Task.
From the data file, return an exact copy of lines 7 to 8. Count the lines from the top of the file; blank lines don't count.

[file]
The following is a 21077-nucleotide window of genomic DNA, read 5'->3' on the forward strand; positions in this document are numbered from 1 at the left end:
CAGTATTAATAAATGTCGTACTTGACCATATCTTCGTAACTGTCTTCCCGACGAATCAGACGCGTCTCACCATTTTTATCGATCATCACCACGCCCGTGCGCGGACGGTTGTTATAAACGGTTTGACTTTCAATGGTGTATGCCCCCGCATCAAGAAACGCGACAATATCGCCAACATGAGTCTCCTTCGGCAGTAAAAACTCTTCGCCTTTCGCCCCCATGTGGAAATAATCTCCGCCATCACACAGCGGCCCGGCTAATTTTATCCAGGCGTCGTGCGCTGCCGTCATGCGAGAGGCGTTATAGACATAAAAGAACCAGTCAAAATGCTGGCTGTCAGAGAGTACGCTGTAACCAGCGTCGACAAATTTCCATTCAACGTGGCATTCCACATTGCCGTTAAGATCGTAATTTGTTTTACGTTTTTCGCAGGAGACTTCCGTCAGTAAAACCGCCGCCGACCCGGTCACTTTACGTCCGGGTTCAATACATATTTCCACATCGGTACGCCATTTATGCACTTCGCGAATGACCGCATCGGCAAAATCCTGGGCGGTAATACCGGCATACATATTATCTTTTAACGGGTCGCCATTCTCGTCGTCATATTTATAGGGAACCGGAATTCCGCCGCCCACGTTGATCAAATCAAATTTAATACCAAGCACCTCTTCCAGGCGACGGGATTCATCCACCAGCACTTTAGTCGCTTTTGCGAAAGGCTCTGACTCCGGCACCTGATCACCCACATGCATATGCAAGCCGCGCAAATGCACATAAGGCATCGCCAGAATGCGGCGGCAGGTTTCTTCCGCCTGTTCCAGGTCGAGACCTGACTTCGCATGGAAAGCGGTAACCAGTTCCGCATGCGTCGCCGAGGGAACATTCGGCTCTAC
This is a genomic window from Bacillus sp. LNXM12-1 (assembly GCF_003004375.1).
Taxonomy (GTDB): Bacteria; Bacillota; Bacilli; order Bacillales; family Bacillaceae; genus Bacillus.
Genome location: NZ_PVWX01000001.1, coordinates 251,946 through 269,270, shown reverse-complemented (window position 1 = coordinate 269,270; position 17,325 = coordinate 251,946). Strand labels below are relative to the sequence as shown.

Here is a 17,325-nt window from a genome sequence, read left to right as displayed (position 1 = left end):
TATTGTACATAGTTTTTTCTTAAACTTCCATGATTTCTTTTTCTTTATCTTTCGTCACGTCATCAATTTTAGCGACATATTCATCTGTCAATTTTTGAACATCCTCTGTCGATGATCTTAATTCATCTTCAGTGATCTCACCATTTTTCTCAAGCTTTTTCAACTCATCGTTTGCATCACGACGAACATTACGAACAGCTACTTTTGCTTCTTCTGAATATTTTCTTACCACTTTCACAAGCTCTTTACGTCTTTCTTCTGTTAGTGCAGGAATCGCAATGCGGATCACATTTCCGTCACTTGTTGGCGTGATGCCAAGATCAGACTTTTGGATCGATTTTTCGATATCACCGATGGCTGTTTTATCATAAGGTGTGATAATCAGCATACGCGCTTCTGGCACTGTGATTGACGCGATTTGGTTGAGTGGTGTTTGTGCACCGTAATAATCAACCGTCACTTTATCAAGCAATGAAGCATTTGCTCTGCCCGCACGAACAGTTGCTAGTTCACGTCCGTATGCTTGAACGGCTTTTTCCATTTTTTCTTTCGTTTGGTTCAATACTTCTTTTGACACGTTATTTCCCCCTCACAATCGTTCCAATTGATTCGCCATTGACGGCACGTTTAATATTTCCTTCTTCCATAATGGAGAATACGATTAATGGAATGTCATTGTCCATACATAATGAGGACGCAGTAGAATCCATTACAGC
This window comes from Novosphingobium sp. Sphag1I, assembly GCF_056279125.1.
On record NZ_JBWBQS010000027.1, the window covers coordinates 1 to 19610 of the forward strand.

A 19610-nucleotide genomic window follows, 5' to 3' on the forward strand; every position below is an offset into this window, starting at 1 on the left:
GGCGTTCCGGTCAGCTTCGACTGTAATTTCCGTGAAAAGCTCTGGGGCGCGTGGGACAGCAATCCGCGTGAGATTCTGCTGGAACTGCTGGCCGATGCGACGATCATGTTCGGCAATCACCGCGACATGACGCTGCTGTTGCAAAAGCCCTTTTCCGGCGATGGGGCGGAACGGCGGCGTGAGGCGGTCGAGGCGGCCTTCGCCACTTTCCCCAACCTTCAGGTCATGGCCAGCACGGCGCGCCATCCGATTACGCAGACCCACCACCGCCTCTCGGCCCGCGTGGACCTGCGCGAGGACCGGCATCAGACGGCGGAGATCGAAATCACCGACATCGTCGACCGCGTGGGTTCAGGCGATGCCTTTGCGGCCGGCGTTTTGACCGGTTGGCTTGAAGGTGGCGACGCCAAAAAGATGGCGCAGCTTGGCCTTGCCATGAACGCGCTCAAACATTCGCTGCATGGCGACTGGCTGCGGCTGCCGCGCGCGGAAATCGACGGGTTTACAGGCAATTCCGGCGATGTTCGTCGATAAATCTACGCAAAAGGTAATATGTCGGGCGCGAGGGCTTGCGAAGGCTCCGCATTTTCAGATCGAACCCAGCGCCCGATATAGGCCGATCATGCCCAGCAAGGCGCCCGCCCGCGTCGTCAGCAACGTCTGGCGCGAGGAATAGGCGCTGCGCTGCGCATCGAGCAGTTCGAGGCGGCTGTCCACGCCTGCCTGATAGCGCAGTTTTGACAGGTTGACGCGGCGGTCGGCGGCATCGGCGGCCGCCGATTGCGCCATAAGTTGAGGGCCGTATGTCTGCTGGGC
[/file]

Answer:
TATTGTACATAGTTTTTTCTTAAACTTCCATGATTTCTTTTTCTTTATCTTTCGTCACGTCATCAATTTTAGCGACATATTCATCTGTCAATTTTTGAACATCCTCTGTCGATGATCTTAATTCATCTTCAGTGATCTCACCATTTTTCTCAAGCTTTTTCAACTCATCGTTTGCATCACGACGAACATTACGAACAGCTACTTTTGCTTCTTCTGAATATTTTCTTACCACTTTCACAAGCTCTTTACGTCTTTCTTCTGTTAGTGCAGGAATCGCAATGCGGATCACATTTCCGTCACTTGTTGGCGTGATGCCAAGATCAGACTTTTGGATCGATTTTTCGATATCACCGATGGCTGTTTTATCATAAGGTGTGATAATCAGCATACGCGCTTCTGGCACTGTGATTGACGCGATTTGGTTGAGTGGTGTTTGTGCACCGTAATAATCAACCGTCACTTTATCAAGCAATGAAGCATTTGCTCTGCCCGCACGAACAGTTGCTAGTTCACGTCCGTATGCTTGAACGGCTTTTTCCATTTTTTCTTTCGTTTGGTTCAATACTTCTTTTGACACGTTATTTCCCCCTCACAATCGTTCCAATTGATTCGCCATTGACGGCACGTTTAATATTTCCTTCTTCCATAATGGAGAATACGATTAATGGAATGTCATTGTCCATACATAATGAGGACGCAGTAGAATCCATTACAGC
This window comes from Novosphingobium sp. Sphag1I, assembly GCF_056279125.1.